Willis Reed (born June 25, 1942 in Bernice, Louisiana) is an American former basketball player, who played for the New York Knicks for his entire career. In his first years he held the power forward position, then he gained fame as the starting center.
Despite his average stature (he stood at a mere 6 ft 9 in, when, for instance, his contemporaries Wilt Chamberlain or Lew Alcindor stood at 7 ft 1 in and 7 ft 2 in respectively), Reed enjoyed a brilliant career with the Knicks, winning two championship rings, in 1970 and 1973 and one MVP award in 1970.
Reed's most famous performance took place on May 8, 1970, during Game 7 of the NBA Finals against the Los Angeles Lakers in Madison Square Garden. Despite a severe thigh injury, he started the game in front of a thrilled audience, won the tip-off, and scored the first two baskets of the game. The Knicks won the game 113-99, giving New York City its first ever NBA title.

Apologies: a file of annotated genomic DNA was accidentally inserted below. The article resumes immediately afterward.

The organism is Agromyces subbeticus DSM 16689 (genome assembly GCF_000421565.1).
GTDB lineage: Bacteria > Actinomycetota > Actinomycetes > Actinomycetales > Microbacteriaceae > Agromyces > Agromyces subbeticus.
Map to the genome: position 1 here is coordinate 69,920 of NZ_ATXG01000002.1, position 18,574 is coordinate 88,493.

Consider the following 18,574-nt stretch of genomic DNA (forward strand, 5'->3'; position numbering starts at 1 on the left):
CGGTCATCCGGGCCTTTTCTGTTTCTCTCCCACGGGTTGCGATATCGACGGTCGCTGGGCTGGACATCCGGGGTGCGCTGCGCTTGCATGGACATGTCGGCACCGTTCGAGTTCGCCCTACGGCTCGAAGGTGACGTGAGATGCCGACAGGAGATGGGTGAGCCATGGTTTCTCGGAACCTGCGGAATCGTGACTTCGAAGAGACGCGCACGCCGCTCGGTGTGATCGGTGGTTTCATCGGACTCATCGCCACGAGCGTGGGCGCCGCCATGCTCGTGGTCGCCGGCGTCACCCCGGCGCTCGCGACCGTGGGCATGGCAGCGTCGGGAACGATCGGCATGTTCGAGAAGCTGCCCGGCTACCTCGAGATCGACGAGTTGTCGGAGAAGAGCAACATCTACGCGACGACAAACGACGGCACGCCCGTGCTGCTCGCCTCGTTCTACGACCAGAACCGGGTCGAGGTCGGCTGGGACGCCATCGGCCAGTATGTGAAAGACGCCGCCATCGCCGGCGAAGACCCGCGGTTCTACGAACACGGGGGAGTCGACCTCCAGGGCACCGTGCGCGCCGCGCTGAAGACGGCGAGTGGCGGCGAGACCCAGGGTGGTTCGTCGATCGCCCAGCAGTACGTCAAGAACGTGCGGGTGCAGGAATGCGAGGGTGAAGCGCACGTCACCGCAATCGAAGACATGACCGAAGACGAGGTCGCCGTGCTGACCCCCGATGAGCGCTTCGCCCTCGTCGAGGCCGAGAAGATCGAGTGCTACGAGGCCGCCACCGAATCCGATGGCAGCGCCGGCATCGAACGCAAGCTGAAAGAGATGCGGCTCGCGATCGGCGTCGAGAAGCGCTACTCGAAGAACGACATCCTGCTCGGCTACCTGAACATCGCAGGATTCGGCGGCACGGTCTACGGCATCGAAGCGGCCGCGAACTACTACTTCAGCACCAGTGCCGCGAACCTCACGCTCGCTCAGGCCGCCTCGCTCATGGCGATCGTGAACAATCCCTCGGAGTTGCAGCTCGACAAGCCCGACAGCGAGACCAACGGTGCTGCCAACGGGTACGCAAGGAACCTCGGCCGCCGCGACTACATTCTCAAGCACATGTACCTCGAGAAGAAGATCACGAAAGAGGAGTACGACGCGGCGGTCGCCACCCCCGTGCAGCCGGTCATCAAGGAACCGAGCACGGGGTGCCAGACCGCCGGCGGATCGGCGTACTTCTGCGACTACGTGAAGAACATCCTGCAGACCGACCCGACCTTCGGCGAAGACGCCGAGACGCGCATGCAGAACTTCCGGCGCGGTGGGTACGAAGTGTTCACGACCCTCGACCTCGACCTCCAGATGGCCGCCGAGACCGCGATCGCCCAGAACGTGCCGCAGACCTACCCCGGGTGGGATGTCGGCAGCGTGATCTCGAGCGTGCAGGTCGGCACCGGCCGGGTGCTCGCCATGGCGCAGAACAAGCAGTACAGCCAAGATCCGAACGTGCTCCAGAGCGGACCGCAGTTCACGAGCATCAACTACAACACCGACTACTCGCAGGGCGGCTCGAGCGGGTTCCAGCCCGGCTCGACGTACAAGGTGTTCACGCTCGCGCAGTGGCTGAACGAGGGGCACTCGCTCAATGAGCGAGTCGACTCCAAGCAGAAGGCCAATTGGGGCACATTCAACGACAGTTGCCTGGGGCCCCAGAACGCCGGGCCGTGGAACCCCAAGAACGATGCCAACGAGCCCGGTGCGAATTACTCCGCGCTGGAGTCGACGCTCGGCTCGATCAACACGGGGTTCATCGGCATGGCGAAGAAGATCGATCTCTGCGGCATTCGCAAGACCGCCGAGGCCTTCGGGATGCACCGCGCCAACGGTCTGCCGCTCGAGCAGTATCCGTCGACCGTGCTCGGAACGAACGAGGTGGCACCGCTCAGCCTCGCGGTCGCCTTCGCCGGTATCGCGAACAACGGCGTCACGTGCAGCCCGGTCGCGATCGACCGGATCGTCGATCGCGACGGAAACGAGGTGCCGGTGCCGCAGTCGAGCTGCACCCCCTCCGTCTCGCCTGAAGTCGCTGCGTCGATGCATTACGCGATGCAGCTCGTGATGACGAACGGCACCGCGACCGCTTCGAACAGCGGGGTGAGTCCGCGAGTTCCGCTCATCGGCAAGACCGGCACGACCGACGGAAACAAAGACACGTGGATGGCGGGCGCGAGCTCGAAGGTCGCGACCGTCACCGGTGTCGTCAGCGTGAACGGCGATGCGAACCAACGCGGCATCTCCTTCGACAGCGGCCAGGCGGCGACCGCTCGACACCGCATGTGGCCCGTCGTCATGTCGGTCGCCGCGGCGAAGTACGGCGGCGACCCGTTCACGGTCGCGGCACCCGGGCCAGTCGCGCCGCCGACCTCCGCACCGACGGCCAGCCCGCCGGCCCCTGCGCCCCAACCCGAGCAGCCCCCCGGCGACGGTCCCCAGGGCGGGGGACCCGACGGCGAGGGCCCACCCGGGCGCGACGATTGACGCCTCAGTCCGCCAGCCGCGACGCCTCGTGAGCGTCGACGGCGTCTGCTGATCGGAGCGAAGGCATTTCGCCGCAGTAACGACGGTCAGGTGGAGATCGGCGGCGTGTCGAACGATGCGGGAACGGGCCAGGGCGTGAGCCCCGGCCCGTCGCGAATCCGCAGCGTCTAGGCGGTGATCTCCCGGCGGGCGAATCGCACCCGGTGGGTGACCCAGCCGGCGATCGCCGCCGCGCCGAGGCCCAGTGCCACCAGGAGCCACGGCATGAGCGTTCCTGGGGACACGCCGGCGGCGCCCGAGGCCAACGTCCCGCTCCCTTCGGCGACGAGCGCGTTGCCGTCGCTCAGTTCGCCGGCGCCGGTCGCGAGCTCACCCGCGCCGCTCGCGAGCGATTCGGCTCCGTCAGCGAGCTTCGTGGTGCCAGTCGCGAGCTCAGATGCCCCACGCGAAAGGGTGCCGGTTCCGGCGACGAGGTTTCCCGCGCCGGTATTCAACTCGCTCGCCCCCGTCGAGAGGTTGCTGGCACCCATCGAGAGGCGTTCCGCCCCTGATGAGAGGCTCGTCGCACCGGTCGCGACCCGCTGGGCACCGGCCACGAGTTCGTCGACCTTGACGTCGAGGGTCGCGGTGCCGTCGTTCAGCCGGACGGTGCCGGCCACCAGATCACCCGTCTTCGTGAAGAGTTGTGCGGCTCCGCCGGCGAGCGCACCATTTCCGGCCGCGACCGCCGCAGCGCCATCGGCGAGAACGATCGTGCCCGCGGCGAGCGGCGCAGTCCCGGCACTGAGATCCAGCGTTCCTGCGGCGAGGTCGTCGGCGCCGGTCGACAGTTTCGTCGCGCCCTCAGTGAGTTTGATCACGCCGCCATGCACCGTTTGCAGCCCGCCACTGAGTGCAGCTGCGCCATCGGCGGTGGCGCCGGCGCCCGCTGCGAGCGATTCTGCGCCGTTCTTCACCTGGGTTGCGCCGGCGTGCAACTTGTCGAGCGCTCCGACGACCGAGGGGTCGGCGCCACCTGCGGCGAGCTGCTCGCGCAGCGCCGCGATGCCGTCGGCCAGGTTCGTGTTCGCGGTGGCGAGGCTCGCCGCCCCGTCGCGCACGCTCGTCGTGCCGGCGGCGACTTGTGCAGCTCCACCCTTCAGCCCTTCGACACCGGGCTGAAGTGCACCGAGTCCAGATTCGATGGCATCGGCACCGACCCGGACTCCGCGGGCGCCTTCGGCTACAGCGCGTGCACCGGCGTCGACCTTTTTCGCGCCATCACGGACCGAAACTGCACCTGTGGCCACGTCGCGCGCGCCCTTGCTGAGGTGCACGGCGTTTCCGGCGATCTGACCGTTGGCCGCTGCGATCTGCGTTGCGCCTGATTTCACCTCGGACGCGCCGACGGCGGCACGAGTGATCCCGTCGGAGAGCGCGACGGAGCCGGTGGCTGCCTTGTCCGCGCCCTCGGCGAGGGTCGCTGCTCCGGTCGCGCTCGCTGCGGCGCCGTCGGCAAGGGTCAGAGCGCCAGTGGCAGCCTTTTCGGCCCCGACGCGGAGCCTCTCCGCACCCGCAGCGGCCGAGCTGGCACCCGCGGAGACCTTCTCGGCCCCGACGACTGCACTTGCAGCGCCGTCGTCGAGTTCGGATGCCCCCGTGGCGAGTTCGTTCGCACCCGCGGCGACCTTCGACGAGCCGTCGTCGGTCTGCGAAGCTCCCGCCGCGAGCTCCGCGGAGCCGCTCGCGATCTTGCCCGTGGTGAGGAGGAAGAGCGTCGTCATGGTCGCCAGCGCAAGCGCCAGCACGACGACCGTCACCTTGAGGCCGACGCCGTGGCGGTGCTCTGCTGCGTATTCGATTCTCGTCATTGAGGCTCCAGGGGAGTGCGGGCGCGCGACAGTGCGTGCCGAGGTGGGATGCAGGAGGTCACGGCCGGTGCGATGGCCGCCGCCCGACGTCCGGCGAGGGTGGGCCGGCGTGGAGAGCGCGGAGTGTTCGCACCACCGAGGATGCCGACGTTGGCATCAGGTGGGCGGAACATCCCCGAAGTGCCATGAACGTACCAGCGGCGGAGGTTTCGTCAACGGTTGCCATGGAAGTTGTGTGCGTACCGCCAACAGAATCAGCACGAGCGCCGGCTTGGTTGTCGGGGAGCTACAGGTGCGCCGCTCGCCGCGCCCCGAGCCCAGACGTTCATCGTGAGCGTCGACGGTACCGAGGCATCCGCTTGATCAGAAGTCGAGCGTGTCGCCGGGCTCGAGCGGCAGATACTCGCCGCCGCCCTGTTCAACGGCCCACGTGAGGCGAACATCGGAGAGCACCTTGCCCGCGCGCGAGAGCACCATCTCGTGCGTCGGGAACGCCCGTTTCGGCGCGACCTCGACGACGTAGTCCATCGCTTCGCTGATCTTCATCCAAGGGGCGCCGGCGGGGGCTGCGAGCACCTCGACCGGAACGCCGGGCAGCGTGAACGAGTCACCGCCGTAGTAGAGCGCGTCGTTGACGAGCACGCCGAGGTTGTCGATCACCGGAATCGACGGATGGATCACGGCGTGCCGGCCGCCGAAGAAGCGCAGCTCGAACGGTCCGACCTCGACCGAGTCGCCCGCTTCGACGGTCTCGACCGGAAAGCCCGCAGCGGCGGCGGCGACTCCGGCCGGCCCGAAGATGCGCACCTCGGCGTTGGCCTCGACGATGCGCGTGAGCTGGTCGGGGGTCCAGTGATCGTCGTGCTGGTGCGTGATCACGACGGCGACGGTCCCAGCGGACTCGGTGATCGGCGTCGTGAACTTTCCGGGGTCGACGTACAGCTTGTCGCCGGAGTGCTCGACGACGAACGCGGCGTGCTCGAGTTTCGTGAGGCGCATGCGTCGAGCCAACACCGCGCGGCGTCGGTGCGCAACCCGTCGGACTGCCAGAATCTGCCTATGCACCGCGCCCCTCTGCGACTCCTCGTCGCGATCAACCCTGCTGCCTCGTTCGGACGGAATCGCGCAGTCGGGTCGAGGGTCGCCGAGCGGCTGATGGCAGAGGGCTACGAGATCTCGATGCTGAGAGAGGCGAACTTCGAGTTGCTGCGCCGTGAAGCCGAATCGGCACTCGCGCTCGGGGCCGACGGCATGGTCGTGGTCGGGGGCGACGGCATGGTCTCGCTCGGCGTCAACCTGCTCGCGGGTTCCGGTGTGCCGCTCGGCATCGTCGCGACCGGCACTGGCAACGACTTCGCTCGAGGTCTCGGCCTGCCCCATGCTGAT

Sadly, Reed's career was cut short by injuries and he had to retire after the 1973-1974 season, his tenth. For his career, Reed averaged 18.7 points and 12.9 rebounds per game, playing 650 games.
For all his achievements, he was enshrined in the Basketball Hall of Fame in 1982. He is widely considered as one of the greatest Knicks ever, with the likes of Walt Frazier and Patrick Ewing.
He coached the Knicks from 1977-1978. He served as volunteer assistant coach for St. John's University and head coached Creighton University from 1981-1985. Also in the 1980s he served as an assistant coach for both the Sacramento Kings and the Atlanta Hawks. He became the head coach of the New Jersey Nets from 1988-1989, compiling an 82-124 win-loss record. He became the Nets' General Manager & Vice President of Basketball Operations from 1988 to 1996.